America's Scariest Trails: Yosemite's Supernatural Wind

Go ahead and hike to this park's famous lakes and waterfalls. Just watch your step–and your back.

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No less an authority than America’s first park ranger, Galen Clark, claimed to have heard a ghost while exploring Yosemite in 1857. In his memoir, Clark wrote about the encounter in the “Legend of Grouse Lake.” After arriving at the lake in the southwest corner of Yosemite–and naming it–Clark “heard a distinct wailing cry, somewhat like the cry of a puppy when lost.” He assumed that passing Native Americans “must have left one of their young dogs behind.” But later that night, he met local tribal members who told him: That was no dog.

“A long time ago, an Indian boy had been drowned in the lake,” one of them said. “Every time anyone passed there, he always cried after them. No one dared to go in the lake, for he would catch them by the legs and pull them down and they would be drowned.”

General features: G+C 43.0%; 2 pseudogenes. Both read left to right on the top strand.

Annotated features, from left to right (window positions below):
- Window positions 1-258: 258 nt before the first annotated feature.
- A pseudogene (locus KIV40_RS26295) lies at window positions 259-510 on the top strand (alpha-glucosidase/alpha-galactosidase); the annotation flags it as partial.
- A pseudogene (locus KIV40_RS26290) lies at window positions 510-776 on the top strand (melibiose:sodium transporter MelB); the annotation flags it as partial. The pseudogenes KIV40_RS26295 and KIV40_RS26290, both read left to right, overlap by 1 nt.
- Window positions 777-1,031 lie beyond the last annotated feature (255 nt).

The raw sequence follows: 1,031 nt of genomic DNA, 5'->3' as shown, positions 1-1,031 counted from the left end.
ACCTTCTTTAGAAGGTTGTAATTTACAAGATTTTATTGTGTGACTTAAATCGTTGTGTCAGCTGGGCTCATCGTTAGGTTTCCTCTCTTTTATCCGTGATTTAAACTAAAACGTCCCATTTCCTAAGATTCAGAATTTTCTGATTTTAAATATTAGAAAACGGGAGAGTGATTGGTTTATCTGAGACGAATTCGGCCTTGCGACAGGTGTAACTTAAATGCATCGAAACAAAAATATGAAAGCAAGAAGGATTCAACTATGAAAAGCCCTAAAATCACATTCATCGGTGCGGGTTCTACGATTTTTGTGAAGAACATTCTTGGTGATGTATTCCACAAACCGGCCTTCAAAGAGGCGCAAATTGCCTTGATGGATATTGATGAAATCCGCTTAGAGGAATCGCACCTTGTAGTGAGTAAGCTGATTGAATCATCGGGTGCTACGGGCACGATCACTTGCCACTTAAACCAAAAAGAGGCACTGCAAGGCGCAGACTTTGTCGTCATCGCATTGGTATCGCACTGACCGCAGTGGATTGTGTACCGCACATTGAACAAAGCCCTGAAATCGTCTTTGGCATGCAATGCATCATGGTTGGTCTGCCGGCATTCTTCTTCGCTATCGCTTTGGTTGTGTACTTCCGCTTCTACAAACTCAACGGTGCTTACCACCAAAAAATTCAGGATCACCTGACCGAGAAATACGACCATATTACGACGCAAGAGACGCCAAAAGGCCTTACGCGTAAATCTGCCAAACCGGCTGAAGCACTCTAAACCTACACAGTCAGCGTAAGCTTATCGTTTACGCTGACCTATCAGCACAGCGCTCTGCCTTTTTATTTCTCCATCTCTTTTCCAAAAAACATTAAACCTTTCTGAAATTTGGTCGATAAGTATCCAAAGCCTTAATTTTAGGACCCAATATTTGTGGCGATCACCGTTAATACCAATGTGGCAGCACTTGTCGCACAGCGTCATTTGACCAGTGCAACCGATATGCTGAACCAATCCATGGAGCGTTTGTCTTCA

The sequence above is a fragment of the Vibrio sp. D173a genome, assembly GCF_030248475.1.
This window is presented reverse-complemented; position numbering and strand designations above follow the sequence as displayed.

Yosemite’s famed waterfalls are also haunted, allegedly with fatal consequences. Among the malevolent spirits: witches who dwell in the pool at the base of 2,420-foot Yosemite Falls, and an evil wind, known as Po-ho-no, that visits 620-foot Bridalveil Fall. According to legend, this soft wind lures unsuspecting travelers to the edge, then pushes them over to the rocks–and certain death–below. More than 900 people have died in the park’s recorded history, and incautious hikers plummet from Yosemite’s waterfalls almost every year.

Hike it
See two of Yosemite’s finest cascades on the 6.2-mile Nevada Falls Loop. Go in spring for high water–and stay back.